Water in the Body
The amount of water in the body, referred to as Total Body Water (TBW), is very tightly regulated by the body. A complex system of hormonal and kidney responses maintains the fluid levels in our bodies in response to the slightest change in hydration. It is constantly working to maintain an average TBW of about 60%. That means a person weighing 70kg (154 pounds) is made up of about 42 liters (~11 gallons) of water!All body tissue contains water. In fact, 70-80% of fat-free mass is actually water! Fat tissue on the other hand has much lower water content of about 10% water. Therefore, an athlete, who has more muscle and less fat tissue than a sedentary person, will have a higher TBW than a non-athlete. To support healthy bodily functions, it becomes especially important to increase water intake when starting a new exercise program or increasing intensity of your current one.
What Causes Dehydration?
Over the course of a day, TBW fluctuates a lot. Your body loses water due to exercise, heat, physical labor, illness, warm clothing or a combination of any of the above. In efforts to maintain a relatively constant body temperature under such conditions, the body cools itself by sweating. The salty droplets of water that form at the surface of the skin, sometimes dripping and even drenching your clothes, are the most common form of water loss. Sweating rates are different for each individual. How much you sweat will vary, depending on factors such as body composition, genetics, heat acclimation and metabolism. If you are a competitive athlete or are very active, your water requirements are probably a bit different from other athletes. Likely they differ by even more when compared to your peers that are less active or have a lower lean body mass, with your body needing greater amounts of water. Participating in regular physical exercise means you likely have a higher metabolic rate and make physical demands on your body that require your body to cool down more by sweating. Since sweating means that your body is losing water, you must hydrate and replenish.
Risks of Dehydration?
Research is beginning to recognize an increasing correlation between dehydration and chronic disease. There is evidence that chronic dehydration can promote obesity, alter metabolism and is correlated with many other chronic conditions.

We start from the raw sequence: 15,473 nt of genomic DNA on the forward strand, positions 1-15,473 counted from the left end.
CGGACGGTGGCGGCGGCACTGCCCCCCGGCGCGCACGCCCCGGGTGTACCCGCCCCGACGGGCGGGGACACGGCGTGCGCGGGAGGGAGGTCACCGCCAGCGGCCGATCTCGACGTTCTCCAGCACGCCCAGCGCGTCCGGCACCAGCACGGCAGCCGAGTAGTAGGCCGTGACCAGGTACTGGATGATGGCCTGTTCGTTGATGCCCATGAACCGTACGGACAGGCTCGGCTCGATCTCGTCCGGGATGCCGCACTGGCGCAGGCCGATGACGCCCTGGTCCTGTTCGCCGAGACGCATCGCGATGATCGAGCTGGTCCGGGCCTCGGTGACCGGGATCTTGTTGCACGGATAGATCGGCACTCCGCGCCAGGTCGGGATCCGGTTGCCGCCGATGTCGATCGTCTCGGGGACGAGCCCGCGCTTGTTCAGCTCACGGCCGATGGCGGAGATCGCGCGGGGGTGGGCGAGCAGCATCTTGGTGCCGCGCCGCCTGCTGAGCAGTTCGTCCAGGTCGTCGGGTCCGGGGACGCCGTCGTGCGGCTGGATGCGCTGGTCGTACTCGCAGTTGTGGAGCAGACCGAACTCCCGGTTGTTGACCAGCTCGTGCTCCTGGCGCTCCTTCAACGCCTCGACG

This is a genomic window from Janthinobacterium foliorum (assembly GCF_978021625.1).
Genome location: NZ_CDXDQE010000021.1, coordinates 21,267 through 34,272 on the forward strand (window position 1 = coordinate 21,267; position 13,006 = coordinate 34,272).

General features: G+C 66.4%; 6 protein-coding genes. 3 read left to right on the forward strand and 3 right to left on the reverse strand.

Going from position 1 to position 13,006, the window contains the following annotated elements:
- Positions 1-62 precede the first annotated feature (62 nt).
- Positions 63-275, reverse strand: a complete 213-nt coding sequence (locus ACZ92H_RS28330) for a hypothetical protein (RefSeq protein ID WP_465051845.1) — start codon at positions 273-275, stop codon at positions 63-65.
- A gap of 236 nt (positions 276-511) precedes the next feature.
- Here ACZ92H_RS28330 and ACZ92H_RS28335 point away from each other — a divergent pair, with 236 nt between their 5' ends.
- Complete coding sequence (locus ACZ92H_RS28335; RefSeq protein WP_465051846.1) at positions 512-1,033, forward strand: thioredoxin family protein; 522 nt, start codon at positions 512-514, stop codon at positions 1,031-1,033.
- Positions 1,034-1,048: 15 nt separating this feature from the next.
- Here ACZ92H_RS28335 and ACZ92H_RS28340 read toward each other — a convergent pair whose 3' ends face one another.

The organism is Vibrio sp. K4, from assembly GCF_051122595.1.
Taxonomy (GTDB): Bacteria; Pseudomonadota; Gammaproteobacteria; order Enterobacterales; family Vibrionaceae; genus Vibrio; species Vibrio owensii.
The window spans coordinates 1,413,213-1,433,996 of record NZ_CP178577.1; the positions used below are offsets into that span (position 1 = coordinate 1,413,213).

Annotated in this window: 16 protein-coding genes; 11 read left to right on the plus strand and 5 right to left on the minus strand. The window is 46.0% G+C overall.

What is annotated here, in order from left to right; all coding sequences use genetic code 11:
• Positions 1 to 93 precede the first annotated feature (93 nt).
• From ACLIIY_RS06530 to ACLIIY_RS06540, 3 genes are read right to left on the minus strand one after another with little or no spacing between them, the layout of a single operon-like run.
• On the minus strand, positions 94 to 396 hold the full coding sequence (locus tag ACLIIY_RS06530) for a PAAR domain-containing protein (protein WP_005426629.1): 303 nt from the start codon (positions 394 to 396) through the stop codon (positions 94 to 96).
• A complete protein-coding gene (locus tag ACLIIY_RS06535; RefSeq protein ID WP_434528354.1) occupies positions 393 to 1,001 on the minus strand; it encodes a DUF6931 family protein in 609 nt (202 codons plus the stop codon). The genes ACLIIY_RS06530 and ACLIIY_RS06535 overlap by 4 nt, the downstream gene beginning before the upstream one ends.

Dehydration has also been shown to have a negative impact on mental performance, as well as anaerobic and aerobic exercise performance. For example, a 2% body mass loss due to water loss is recognized as a threshold where aerobic performance can decrease by 7% to as much as 60%! Though the exact physiological mechanism is not yet known, one theory is that decrease in performance is caused by a reduction in the volume of circulating blood and plasma throughout your body. With a smaller volume of blood and plasma filling the heart, a larger fraction of available oxygen in the blood is required for a given amount of work. Basically, physical activity or a typical workout routine will feel more exhausting under a dehydrated state.
How Much is Enough? It’s Not the Same for Everyone!
The Institute of Medicine (IOM) established adequate intake recommendations for water based on national surveys. The daily recommendations are 3.7 liters (~1 gallon) for men and 2.7 liters (~3/4 gallon) for women, which includes water taken in by food consumption. The recommended amount does change however, depending on factors such as the level of physical activity, age, and environment. For example, the IOM recognizes that moderately active adults in warmer climates may require a minimum of 6 liters (~1.5 gallons) of water per day. Athletes engaged in intense training programs, such as bikini and figure competitors, will need more than recommended amount of 1.5 gallons per day and each competitor will have a different need.
Tips to Keep in Mind
- It takes several hours after guzzling a bunch of water before your body is rehydrated, even if your urine turns clear soon after pounding the fluid. So, it’s best to hydrate with water consistently throughout the day.
- Thirst has been shown to be an inadequate indicator of hydration status. Once you feel thirsty you are likely already dehydrated by 1% – 2% body mass. Rehydration doesn’t occur until well after thirst has been quenched. Therefore, don’t rely solely on feeling thirsty to decide on refilling your water bottle.
- Athletes should aim to be hydrated prior to activity, hydrate extra during activity, and continue regular hydration throughout the day after exercise.
- According to an ACSM position paper, variability in sweating rates and sweat electrolyte content between individuals requires customized fluid replacement programs. Individual sweat rates can be estimated by measuring body weight before and after exercise.
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